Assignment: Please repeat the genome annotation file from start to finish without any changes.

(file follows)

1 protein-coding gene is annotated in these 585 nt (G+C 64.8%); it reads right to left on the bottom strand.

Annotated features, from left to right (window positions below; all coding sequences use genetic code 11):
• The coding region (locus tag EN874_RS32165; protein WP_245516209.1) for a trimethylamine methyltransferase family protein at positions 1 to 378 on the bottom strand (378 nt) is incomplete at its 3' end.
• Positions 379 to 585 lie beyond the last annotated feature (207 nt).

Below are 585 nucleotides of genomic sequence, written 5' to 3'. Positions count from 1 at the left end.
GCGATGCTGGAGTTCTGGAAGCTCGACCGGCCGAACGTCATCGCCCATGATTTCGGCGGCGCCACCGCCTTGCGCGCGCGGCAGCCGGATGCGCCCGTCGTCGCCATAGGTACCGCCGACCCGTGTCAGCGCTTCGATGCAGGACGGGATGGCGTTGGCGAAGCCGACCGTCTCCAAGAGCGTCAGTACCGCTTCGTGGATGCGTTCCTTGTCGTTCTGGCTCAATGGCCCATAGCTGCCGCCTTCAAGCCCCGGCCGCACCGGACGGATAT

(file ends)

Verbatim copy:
1 protein-coding gene is annotated in these 585 nt (G+C 64.8%); it reads right to left on the bottom strand.

Annotated features, from left to right (window positions below; all coding sequences use genetic code 11):
• The coding region (locus tag EN874_RS32165; protein WP_245516209.1) for a trimethylamine methyltransferase family protein at positions 1 to 378 on the bottom strand (378 nt) is incomplete at its 3' end.
• Positions 379 to 585 lie beyond the last annotated feature (207 nt).

Below are 585 nucleotides of genomic sequence, written 5' to 3'. Positions count from 1 at the left end.
GCGATGCTGGAGTTCTGGAAGCTCGACCGGCCGAACGTCATCGCCCATGATTTCGGCGGCGCCACCGCCTTGCGCGCGCGGCAGCCGGATGCGCCCGTCGTCGCCATAGGTACCGCCGACCCGTGTCAGCGCTTCGATGCAGGACGGGATGGCGTTGGCGAAGCCGACCGTCTCCAAGAGCGTCAGTACCGCTTCGTGGATGCGTTCCTTGTCGTTCTGGCTCAATGGCCCATAGCTGCCGCCTTCAAGCCCCGGCCGCACCGGACGGATAT